Skip to main content

City of Houston Election 2023

With less than four weeks until Election Day, who has emerged as the top contender for mayor of the nation’s fourth-largest city? Who among the seventeen mayoral candidates will likely make the almost certain runoff election? And who is leading in the race for city controller? Will voters support the local propositions? What policy issues are of most importance to Houstonians? Which issues are driving the decisions of Houston voters? 

To address these questions, the Hobby School of Public Affairs at the University of Houston conducted a survey of Houstonians who are likely to vote in the November 2023 mayoral election. The survey was fielded between September 30 and October 6, 2023 in English and Spanish. The representative survey population of 800 has a margin of error of +/- 3.5%.

The results of the survey are presented in a series of two reports. The first report examines the mayoral and controller races in November and the mayoral runoff in December, along with two local propositions on the ballot in the general election. The second report focuses on policy issues facing the City of Houston.

Report One. Mayor, Controller & Propositions


The race for the next mayor of Houston is in a dead heat between state Senator John Whitmire (34%) and Congresswoman Sheila Jackson Lee (31%). Tied in third place are former city councilmember Jack Christie (4%) and former Metro chair Gilbert Garcia (4%).


If no candidate obtains more than 50% of the vote on November 7, a December runoff will be held between the top two finishers. If a mayoral runoff election between the two current frontrunners Jackson Lee and Whitmire would occur, 50% of likely voters would cast a ballot for Whitmire and 36% for Jackson Lee, with 9% undecided and 5% indicating that they would not vote in the mayoral runoff if these two candidates were on the ballot.



In the race for Houston city controller, almost half of likely voters (45%) remain undecided a month before Election Day.

Among the 55% of likely voters expressing a vote intention in the 2023 general election for city controller, 29% intend to vote for Chris Hollins, 14% for Orlando Sanchez, 8% for Dave Martin and 4% for Shannan Nobles.



City of Houston: 57% support the City of Houston’s Proposition A, which would allow an item to be placed on the council agenda with the agreement of three council members. The mayor currently has sole agenda-setting authority.


Harris County: 59% of Houston likely voters support the Harris County Hospital District’s Proposition A, a $2.5 billion bond to upgrade facilities and expand services within the county’s public health care system.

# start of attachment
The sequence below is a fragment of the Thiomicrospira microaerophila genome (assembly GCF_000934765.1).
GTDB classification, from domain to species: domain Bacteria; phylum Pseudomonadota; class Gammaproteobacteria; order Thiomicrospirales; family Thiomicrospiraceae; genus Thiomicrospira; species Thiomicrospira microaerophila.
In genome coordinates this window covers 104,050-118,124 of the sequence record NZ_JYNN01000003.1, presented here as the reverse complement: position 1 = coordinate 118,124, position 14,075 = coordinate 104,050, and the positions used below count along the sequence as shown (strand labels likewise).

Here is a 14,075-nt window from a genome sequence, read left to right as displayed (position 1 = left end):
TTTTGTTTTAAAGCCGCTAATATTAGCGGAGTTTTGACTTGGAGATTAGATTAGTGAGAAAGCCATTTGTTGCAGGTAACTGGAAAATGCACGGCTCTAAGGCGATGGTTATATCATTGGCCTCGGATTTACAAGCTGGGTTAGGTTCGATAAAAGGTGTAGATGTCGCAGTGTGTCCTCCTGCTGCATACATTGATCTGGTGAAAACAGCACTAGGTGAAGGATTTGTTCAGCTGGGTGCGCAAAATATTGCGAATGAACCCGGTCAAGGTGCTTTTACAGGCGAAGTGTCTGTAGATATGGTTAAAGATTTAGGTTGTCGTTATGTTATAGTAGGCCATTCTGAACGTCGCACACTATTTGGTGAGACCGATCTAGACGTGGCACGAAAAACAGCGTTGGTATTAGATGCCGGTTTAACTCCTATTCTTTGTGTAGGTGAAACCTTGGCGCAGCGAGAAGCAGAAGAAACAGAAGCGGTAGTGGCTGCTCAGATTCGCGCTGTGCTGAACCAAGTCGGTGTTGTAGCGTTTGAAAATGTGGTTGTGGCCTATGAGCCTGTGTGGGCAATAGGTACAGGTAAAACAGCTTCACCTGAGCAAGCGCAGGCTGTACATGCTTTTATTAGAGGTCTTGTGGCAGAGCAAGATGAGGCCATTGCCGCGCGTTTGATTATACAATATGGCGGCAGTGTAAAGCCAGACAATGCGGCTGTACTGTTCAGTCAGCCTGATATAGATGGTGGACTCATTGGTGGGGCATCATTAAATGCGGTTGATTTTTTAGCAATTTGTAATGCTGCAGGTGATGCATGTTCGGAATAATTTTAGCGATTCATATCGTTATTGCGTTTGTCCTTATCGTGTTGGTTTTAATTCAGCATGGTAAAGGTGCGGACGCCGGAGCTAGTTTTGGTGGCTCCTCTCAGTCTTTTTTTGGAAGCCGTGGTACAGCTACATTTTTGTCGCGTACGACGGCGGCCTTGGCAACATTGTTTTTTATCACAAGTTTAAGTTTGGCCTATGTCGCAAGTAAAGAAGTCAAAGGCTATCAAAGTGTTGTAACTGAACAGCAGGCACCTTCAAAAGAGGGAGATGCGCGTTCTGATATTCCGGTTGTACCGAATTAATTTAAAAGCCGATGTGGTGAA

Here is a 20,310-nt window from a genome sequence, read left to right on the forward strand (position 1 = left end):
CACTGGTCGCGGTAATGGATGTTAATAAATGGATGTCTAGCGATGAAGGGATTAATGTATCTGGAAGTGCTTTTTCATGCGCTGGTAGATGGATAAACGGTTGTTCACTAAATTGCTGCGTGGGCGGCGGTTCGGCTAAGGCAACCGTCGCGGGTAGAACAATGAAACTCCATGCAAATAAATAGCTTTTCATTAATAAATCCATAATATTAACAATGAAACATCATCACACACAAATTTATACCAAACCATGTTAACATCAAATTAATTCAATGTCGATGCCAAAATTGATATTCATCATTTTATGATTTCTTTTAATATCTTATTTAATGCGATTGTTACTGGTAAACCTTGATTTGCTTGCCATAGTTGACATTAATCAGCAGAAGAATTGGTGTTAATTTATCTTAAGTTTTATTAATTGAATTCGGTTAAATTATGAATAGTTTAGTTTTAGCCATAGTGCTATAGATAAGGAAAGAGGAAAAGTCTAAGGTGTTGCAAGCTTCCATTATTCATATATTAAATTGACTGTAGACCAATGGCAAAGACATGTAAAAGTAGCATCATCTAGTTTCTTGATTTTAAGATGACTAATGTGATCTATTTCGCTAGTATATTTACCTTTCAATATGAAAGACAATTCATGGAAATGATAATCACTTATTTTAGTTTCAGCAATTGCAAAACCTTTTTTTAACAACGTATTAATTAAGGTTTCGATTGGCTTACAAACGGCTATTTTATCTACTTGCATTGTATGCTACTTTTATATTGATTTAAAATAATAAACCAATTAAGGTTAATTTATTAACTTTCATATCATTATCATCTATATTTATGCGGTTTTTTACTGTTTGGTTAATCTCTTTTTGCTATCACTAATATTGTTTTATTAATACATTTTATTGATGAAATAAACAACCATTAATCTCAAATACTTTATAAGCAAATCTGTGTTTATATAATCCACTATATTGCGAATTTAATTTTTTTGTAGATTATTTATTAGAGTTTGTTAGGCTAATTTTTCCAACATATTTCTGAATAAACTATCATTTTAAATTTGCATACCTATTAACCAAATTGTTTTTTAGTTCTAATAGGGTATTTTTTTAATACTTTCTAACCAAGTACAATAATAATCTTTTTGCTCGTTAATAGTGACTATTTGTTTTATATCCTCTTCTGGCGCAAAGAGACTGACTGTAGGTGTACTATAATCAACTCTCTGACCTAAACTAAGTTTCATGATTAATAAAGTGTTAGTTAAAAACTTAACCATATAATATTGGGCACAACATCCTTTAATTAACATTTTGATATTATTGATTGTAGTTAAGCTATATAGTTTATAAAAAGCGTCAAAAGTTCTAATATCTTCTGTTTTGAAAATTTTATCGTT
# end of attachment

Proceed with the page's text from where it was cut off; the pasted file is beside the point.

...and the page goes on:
Read Report One to learn more about where Houstonians stand on the candidates for mayor and controller, a potential mayoral runoff election, favorability ratings and local propositions, including differences of opinion when considering gender, age, race/ethnicity and partisanship.

Media Release, Oct. 12, 2023


Report Two. Policy Issues and Priorities

Houstonians are closely divided between those who believe things in the City of Houston are headed in the right direction (49%) and in the wrong (51%) direction.


As was found in the Hobby School’s July 2023 report on the City of Houston election, crime remains at the top of Houstonians’ concerns just a few weeks before Election Day. 46% of likely Houston voters rate crime as the most important issue facing the city, with economic inequality (11%) and rising property taxes (10%) distantly rounding out the top three concerns.



On a similar note, when the respondents were asked how much of a priority they believed eight different policy issues should be for Houston’s mayor to address in the next four years, 82% of likely voters ranked crime as the top policy priority.


The respondents were also asked if they would support or oppose Houston’s next mayor implementing four distinct policies to reduce crime in Houston. Among the four policies presented, an absolute majority of likely voters strongly supports hiring an additional 600 HPD officers (62%), improving relationships between HPD and the African American and Latino communities (57%), and allocating $25 million for mental health professionals to be dispatched to mental health crises (56%). 


Among the survey’s other findings, more than half of voters (58%) oppose instituting a trash collection fee to defray the cost of trash and recycling pickup. 17% said they support a monthly $25 fee, and an additional 25% said they support a monthly fee between $20 and $30, depending on bin size.


Read Report Two to learn more about where Houstonians stand on the issues facing the city, including differences of opinion when considering gender, age, race/ethnicity and partisanship.

Media Release, October 18, 2023


Extreme Weather Events and Migration

Researchers also asked Houstonians about moving out of the region following extreme weather events, including Winter Storm Uri in February 2021, Hurricane Harvey in 2017 and other flooding events in the years before. The questions regarding whether Houstonians considered leaving Houston were exclusive to Houston Public Media's Houston Matters with Craig Cohen. The findings were shared in an interview on Oct. 18, 2023

table- Considered moving out of Houston

table-weather as a reason why you would move


Research Co-Investigators

Renée Cross, Senior Executive Director & Researcher, Hobby School of Public Affairs

Mark P. Jones, James A. Baker III Institute for Public Policy's Fellow in Political Science, Rice University; Senior Research Fellow, Hobby School of Public Affairs 

Research Team

Maria P. Perez Argüelles, Research Associate, Hobby School of Public Affairs

Savannah Sipole, Research Associate, Hobby School of Public Affairs

Agustín Vallejo, Post-Doctoral Fellow, Hobby School of Public Affairs